It’s hard to escape the hype surrounding a new Call of Duty game.
It starts with competitors ragging on the previous title in the series, escalates into interviews with Infinity Ward/Treyarch, and culminates with posters stuck on every bus and lodged in-between programmes your girlfriend likes to watch (much to her annoyance).
That’s true in console-world, at least. On mobile, Call of Duty just seems to appear out of nowhere - no fanfare, no interviews, and definitely no adverts.
Which is a bit strange when you think about it. It’s not that BLOPS: Zombies (as it shall henceforth be called) is a ‘bad’ game. It may not be the complete Call of Duty experience on mobile, but as a straight mobile port of the main game’s additional mode it does its job very well.
And I was told you were the best
The aim is, as always with Zombies, to survive for as long as possible against waves of the living dead before you and up to three other comrades are inevitably cut down by the horde - all the while buying weapons from walls and activating traps if you’re a beginner, or downing perk sodas and Pack-A-Punching your guns (upgrading, essentially) if you know what you’re doing.
That’s the beauty of Zombies. While it may come across as a simple reaction test at first, with an emphasis on repairing defences and opening doors to other areas in the map when you get overwhelmed, extended play moves the focus onto managing ammo and upgrades over blind, panicked shooting.
Ideaworks hasn’t messed with the formula. In fact, the team has done another sterling job in keeping the Zombies experience as close to the console version as possible.
The enemies aren’t quite as fast as before, and you can no longer diving-jump down the spiral staircase on Kino der Toten (or even just jump, for that matter), but almost everything else from the main game remains intact.
Enemy spy-plane detected
Control-wise, not much has changed since World At War: Zombies, with Touch being the default (and best), Tilt being infuriatingly inaccurate (as usual), and Twin Stick being effectively the same as Touch.
The autoaim is extremely generous, with my headshot tally hitting 200 on my first playthrough (out of 340 kills), but the lack of any gun-brandishing foes actually helps to mask the inherently inaccurate nature of touchscreen FPS controls.
One thing that does rankle, however, is the removal of the option to use a dedicated ‘fire’ button. BLOPS: Zombies instead runs with the ‘tap to fire’ method that, while okay for single/burst fire weapons, doesn’t activate automatic fire properly when backpedalling.
On the flip side, this does mean the Magnum actually serves a purpose now, although that’s not so great when you hit Wave 30 and have hundreds of the blighters bearing down on you.
Friendly Apache inbound
Disappointingly, BLOPS: Zombies only comes with one ‘proper’ map - the aforementioned Kino - half of what the console version had on release and even less then that when you factor in the subsequent DLC.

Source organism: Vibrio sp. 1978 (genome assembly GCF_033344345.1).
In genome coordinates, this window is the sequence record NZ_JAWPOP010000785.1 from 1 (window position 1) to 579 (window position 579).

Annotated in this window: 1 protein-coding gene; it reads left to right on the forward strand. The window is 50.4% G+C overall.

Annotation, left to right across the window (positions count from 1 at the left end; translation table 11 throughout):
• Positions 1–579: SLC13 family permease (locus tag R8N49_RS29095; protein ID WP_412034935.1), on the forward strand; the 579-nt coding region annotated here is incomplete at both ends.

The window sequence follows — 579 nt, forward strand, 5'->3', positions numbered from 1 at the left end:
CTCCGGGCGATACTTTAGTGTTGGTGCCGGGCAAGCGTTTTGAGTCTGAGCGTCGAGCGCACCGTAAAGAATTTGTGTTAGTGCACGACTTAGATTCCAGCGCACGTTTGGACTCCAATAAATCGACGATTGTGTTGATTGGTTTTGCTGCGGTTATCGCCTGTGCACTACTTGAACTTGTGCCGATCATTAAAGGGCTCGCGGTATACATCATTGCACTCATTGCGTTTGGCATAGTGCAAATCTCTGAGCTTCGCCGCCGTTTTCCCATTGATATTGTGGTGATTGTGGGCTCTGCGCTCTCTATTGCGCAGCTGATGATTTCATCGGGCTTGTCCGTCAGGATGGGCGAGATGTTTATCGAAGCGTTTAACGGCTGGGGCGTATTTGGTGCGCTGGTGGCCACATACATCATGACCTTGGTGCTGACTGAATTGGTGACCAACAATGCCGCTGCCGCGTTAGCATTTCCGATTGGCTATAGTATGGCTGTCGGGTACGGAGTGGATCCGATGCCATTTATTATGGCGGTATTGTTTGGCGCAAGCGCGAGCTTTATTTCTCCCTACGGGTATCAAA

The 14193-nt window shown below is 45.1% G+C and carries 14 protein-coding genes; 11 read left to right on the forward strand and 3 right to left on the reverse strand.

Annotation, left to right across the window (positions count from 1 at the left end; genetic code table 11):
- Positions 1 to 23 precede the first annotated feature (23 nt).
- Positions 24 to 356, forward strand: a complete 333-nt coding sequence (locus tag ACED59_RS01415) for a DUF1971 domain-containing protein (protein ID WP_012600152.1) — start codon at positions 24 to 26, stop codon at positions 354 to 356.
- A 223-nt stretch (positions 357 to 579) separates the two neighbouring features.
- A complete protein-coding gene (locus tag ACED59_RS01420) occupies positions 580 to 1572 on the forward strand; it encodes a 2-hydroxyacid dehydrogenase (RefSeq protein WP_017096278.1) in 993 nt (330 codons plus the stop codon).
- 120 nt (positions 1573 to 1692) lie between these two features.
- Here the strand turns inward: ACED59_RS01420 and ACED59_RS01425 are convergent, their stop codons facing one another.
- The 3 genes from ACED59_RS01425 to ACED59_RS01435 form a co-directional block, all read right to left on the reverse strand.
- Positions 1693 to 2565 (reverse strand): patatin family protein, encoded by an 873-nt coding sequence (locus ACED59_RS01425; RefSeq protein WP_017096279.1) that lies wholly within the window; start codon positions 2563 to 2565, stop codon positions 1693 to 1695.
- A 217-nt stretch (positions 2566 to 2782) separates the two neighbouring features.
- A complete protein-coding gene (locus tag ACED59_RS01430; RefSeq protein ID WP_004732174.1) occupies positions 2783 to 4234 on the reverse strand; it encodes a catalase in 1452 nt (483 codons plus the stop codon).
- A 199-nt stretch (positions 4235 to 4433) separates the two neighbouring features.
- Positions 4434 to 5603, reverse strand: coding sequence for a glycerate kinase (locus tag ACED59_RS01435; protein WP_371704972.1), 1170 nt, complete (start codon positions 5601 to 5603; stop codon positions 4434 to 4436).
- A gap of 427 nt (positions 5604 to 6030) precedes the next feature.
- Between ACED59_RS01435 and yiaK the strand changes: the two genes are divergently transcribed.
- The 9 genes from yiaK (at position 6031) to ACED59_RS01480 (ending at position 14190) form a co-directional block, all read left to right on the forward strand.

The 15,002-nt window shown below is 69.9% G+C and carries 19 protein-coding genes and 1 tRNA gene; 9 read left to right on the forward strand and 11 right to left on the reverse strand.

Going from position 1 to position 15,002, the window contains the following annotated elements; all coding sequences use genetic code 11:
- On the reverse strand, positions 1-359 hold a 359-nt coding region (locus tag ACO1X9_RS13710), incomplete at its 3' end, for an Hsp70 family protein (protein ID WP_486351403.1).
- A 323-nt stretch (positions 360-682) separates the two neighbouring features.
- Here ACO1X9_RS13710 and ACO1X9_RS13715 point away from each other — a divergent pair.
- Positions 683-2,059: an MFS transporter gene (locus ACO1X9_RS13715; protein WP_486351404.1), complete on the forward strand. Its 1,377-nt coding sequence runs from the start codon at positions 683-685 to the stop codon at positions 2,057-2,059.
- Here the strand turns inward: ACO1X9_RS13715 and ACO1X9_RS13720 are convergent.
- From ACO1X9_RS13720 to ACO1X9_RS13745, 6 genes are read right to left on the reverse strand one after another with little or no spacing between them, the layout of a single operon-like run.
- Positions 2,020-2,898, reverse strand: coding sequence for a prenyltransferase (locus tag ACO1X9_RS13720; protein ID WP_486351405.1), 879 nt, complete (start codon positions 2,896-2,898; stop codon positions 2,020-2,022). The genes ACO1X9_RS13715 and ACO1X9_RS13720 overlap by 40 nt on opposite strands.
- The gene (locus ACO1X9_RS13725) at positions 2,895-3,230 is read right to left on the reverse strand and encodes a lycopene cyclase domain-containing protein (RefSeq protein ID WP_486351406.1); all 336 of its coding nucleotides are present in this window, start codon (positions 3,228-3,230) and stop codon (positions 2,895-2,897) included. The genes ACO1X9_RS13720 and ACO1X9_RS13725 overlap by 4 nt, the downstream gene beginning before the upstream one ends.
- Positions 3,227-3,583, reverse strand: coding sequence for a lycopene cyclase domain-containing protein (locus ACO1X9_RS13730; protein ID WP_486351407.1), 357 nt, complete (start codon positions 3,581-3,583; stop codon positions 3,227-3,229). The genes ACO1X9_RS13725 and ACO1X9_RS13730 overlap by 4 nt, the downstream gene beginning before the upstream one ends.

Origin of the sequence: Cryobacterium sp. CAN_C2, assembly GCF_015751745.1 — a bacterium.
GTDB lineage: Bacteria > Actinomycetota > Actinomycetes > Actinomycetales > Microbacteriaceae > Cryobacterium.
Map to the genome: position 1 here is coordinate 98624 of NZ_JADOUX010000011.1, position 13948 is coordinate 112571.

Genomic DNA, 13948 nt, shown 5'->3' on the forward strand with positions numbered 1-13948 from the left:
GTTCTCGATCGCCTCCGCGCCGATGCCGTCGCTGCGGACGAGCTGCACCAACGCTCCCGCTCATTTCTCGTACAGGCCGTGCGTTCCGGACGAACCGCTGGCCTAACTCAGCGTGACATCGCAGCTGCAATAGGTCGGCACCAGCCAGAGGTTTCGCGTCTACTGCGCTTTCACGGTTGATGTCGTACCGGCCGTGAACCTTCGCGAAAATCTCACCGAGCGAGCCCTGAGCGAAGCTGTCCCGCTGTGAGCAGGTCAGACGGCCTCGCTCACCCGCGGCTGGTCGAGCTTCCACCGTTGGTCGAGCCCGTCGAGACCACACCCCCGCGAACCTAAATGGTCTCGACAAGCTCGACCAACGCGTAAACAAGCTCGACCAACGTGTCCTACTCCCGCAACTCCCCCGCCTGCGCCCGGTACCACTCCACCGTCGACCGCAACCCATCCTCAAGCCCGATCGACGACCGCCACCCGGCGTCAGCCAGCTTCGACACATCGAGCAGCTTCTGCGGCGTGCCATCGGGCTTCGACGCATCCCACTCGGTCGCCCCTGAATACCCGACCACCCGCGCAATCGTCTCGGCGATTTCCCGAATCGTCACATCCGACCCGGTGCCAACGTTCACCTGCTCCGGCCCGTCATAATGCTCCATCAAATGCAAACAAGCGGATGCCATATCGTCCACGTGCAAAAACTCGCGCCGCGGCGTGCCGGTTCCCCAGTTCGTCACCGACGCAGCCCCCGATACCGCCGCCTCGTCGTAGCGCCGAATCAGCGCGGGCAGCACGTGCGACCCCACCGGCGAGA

To be fair to the game, Kino is a far better map than anything offered up in World at War, with clever rooms designed for maximum panic-inducing standoffs (don’t try and hold out in the dressing room or alleyway), and a satisfying, if relatively simple, system for accessing the fabled Pack-A-Punch machine.
The re-appearance of the ‘fetch me their souls’ demonic dogs and addition of ‘crawler’ zombies that explode with view-obscuring NOVA gas add a bit of spice to proceedings. But despite the quality of the map design, it’s hard to shake the feeling that one level for £4.99/$6.99 is a bit on the steep side.
The bomb has been planted
To be fair, there’s also Dead Arcade, a bizarre twin-stick arcade-shooter included as a hidden extra in the main game.
Unfortunately, Dead Arcade comes across as a bolt-on in gameplay terms, with an overhead view that’s too zoomed-out to be useful and pacing that will likely make you want to kill yourself (virtually, I mean) before the enemy does.
Indeed, one of the main complaints I have with both versions of Zombies is that once you get to a certain level of skill (or, in the case of Dead Arcade, as soon as you start a game) there’s simply no challenge for a good 30-60 minutes of gameplay.
This is an issue that affected the console version as well. It’s just a shame that Ideaworks didn’t, or wasn’t given leeway to, correct this.
Thankfully, there’s always the co-op to keep you interested, this time using Game Center for local and online match-ups.
Or at least there would be if the online mode worked. Alas, at the time of writing the servers were down, which meant I couldn't test out this portion of the game.
Nevertheless, BLOPS: Zombies is an expensive, but fairly accurate, port of the Zombies mode from Black Ops.
It’s not going to suddenly convince anyone who hated it before - in fact the sticky auto-fire is likely to annoy a fair few who liked it, too - but unlike Modern Combat 3 it's not a game trying to be something it can’t possibly match.
Rather than being a little bit like having Call of Duty on your phone, it's like having a little bit of Call of Duty on your phone. Which is infinitely preferable.